The Daily Globe - Serving Gogebic, Iron and Ontonagon Counties

By Ralph Ansami
Daily Globe 

Young critters make debuts


Ralph Ansami/Daily Globe

A DEER is about to give birth near the Hurley K-12 School.

It’s that special time of year when critters of all types are showing up along and on roadways across the Gogebic Range.

Driving past the Hurley K-12 school last Saturday, I noticed a doe about to give birth in the ditch. I didn’t want to startle the animal, so I drove down the road a bit and pulled over, taking a photo from afar.

The deer hopped into the heavy woods, a safer place to welcome its fawn into the world.

Quite a few fawns were spotted on the Iron County Board’s annual highway tour two weeks ago. Spotting wildlife on the tour is an added benefit for the participants.

On the way home from work two nights in a row, I nearly ran over porcupines waddling across U.S. 2 in Kimball. The quilled creatures may be experiencing a spike in numbers, or it may have just been a coincidence. They’ve also been turning up in roadkill along the highway.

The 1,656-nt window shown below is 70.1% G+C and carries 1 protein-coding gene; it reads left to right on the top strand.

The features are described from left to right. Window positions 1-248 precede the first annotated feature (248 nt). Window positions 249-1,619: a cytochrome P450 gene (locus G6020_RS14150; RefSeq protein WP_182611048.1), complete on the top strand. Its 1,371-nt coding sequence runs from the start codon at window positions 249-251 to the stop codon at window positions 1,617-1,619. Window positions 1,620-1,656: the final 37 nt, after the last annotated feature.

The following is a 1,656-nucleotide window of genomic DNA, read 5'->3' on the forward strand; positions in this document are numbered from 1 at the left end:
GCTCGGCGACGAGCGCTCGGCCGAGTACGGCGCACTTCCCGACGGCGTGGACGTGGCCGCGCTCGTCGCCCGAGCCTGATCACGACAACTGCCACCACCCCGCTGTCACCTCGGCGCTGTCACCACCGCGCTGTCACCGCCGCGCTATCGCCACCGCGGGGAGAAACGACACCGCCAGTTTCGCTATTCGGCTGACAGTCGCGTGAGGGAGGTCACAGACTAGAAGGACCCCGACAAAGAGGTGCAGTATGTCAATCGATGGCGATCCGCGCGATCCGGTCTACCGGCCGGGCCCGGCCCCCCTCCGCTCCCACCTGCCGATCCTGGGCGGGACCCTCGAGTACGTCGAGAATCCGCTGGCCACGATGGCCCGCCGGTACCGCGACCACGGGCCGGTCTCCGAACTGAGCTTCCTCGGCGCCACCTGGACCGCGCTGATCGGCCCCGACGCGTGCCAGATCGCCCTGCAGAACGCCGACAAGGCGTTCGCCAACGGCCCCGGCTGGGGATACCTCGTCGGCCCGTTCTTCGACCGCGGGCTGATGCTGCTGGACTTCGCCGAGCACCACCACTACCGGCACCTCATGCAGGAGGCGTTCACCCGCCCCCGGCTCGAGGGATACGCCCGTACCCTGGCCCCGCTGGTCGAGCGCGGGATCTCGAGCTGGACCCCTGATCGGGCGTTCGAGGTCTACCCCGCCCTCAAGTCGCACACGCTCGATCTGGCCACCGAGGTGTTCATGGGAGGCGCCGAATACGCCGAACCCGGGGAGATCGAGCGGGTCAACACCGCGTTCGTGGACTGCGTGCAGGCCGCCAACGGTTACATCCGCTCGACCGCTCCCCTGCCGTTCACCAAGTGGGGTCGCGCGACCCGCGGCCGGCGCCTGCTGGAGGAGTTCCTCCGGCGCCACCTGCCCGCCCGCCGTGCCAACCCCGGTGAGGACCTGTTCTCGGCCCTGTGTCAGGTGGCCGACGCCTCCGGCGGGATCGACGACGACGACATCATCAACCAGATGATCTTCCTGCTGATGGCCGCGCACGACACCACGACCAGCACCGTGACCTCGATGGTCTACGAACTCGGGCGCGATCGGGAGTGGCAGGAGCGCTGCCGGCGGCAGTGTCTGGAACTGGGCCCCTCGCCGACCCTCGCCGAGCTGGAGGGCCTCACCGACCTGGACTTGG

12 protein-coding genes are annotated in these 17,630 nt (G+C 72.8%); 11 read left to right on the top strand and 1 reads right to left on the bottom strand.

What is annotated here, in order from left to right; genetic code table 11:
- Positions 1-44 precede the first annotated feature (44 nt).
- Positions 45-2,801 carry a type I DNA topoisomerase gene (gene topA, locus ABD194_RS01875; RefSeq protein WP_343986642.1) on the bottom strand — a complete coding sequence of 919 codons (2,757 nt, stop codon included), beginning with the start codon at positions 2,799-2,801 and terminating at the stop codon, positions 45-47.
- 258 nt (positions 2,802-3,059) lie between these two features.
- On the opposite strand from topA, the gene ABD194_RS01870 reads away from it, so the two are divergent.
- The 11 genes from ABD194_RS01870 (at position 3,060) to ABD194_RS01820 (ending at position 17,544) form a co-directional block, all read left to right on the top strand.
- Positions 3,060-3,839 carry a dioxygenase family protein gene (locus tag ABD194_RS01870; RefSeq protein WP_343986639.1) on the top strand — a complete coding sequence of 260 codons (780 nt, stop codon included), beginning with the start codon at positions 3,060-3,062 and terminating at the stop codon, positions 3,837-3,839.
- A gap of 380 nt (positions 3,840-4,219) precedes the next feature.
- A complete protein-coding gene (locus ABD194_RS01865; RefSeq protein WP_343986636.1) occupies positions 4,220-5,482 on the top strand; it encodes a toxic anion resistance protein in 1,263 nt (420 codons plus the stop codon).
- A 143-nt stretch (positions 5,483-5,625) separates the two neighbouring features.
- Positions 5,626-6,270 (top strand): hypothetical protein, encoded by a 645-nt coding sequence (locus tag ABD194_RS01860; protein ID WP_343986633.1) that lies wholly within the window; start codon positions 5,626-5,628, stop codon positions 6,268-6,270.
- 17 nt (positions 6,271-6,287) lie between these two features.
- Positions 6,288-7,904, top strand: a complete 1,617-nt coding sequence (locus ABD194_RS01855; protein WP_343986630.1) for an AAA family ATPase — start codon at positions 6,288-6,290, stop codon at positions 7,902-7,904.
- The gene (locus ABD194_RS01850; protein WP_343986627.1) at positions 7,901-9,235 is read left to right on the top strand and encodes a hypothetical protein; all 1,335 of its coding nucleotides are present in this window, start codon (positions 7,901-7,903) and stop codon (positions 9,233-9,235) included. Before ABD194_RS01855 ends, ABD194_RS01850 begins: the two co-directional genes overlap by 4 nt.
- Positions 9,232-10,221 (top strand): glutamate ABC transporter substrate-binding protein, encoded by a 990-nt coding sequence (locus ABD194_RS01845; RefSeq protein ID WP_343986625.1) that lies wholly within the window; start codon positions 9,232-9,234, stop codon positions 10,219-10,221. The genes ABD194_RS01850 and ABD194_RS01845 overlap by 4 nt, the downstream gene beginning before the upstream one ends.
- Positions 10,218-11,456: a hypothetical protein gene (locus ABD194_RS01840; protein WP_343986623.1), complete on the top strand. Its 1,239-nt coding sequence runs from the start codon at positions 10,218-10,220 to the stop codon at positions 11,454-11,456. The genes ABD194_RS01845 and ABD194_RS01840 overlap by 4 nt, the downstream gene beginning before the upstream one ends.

I’ve heard from many people who have spotted black bears on the prowl, with some seeing multiple bears.

My first brook trout fishing venture resulted in an aggressive assault by an army of mosquitoes that cut my trip to about 20 minutes. I landed eight trout, but couldn’t stand the stinging punishment.

On that trip along the trail, I spotted a rarity on the Gogebic Range, a real live cottontail rabbit. I hadn’t seen a rabbit in the woods in a long time.

I also saw a turkey along the trail. I’ve seen about five times as many turkeys in the wild in the past several years as rabbits. I guess the big birds are imposing for predators, while the rabbits sure aren’t.

I know there’s been some sort of critter at the bird feeder in the front yard, most likely a raccoon, because a big brick of peanut butter disappeared overnight. I imagine a coon would be in heaven with that unexpected treat.

Baby grouse, turkeys and fawns are crossing roadways. Slow down and watch, but give them distance. They’re just learning what life in the Northwoods is all about.


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